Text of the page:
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I'm hoping to fly from China to Mexico to escape the winter for a couple of months on this trip, and as I prefer to have no plans, would like to do so by buying one way tickets in each direction for maximum flexibility.

I know that legally any airline may ask for proof of onward travel if I'm on a one way ticket. But I know from experience that it is very likely for some countries/airports/airlines/destinations and not very likely at all for others.

Does somebody have experience or inside knowledge if this flight is one where checking for my onward ticket would be likely?

What cheapest throwaway ticket or booking would work if I really do need to have one?

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    A bus from Mexico to the US would probably work. No ESTA is needed for overland trips. – JonathanReez Oct 22 '16 at 7:36
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    Is this a concern in practice? I've never been asked by airline personnel for proof of onward travel – davidvc Oct 22 '16 at 10:04
  • @davidvc: I've been asked twice now. Once when boarding a flight from Sydney to Kuala Lumpur, and on this trip when boarding for the second leg of my Sydney-Singapore-Taipei flight. You'll find many questions on our site about this topic. In both cases I did have proof to offer them. But every other time I've flown on a one-way ticket I was not challenged. When this does happen the airline uses a service called TIMATIC. – hippietrail Oct 22 '16 at 10:13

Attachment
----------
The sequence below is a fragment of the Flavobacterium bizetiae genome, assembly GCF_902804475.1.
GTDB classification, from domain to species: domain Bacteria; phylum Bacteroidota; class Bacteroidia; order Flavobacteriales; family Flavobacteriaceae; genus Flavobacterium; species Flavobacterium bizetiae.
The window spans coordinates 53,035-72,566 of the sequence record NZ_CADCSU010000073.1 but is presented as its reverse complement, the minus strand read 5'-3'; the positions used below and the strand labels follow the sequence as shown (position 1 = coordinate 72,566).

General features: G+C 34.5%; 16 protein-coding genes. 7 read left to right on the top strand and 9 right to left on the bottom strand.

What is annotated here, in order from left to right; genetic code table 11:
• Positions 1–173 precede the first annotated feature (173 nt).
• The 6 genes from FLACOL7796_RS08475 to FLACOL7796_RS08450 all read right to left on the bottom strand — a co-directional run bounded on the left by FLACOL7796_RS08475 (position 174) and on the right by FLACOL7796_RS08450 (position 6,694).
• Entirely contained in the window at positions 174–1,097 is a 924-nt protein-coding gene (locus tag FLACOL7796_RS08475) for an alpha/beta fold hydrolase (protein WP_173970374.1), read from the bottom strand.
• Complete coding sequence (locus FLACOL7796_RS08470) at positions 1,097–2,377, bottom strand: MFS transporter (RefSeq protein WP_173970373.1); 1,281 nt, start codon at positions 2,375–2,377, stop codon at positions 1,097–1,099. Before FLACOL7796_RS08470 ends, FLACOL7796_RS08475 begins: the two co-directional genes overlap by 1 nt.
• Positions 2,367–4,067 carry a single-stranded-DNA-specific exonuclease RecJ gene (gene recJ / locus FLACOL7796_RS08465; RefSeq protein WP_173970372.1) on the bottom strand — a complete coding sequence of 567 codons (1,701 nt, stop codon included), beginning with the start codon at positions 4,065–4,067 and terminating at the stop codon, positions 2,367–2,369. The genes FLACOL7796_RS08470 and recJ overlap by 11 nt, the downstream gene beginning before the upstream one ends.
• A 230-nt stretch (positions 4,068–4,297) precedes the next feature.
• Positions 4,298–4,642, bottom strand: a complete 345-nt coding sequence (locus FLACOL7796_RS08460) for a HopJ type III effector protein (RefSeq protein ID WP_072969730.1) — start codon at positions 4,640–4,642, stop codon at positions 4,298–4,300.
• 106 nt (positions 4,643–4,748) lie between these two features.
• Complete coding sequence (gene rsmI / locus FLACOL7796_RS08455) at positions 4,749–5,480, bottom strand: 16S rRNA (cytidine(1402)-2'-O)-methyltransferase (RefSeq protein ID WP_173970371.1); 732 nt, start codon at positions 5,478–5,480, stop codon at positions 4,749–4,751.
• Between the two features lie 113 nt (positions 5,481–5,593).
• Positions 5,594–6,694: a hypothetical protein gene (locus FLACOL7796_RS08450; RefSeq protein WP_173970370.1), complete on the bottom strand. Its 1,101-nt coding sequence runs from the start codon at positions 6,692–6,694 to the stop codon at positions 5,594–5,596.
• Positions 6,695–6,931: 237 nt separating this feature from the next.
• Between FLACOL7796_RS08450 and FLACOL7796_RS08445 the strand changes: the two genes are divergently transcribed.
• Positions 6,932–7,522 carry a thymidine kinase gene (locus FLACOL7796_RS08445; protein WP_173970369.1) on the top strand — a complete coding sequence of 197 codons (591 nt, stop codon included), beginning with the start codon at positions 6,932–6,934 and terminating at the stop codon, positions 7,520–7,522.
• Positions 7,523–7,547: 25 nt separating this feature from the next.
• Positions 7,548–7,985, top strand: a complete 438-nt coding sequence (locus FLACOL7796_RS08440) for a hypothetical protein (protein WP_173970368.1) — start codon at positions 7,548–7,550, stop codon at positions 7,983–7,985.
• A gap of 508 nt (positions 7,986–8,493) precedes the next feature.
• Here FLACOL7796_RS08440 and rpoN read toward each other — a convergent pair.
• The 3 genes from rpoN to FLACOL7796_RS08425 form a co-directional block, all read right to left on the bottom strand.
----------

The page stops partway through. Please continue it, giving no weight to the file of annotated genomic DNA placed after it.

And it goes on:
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Funny you should mention Timatic, because there's something that occasionally appears in Timatic which causes airlines to absolutely insist on an onward ticket.

It is:

Visitors not holding return/onward tickets could be refused entry.

Which is further explained as:

Immigration authorities may request visitors and transit passengers to prove that they will depart from the country within the prescribed period, by showing a return or onward ticket to their next international destination.

Unless stated otherwise, return/onward ticket is defined as:

a. International airline ticket (i.e. any types of airline tickets, reservation confirmation, booking code etc.); or

b. Evidence of departing from the country by other means of transportation (e.g. confirmation of joining a cruise, train, bus or ferry tickets, proof of departing by private boat or plane, etc).

And, when we enter your itinerary into Timatic, these magic words appear.

Of course, because the airline has to transport you back, and may be fined, if you're refused entry, they take this warning very seriously, and will almost always deny boarding or require you to buy an onward ticket on the spot.

Speaking of which, the cheapest onward air tickets are likely to be to the United States (e.g. MEX-IAD), though of course nothing requires you to board the plane or travel there... If you have an idea of where you'll be going next, you can simply book that onward ticket.

  • I'll almost definitely go back to China from Mexico. But I don't like to plan things in advance that I then have to stick to. – hippietrail Oct 23 '16 at 10:29
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    @hippietrail There's flexible tickets, but of course that will be expensive. Even the cheapest bus ticket out of Mexico seems to be over $100. But I didn't look very hard. If you have the cash to hand, a fully refundable ticket will do. – Michael Hampton Oct 23 '16 at 15:07

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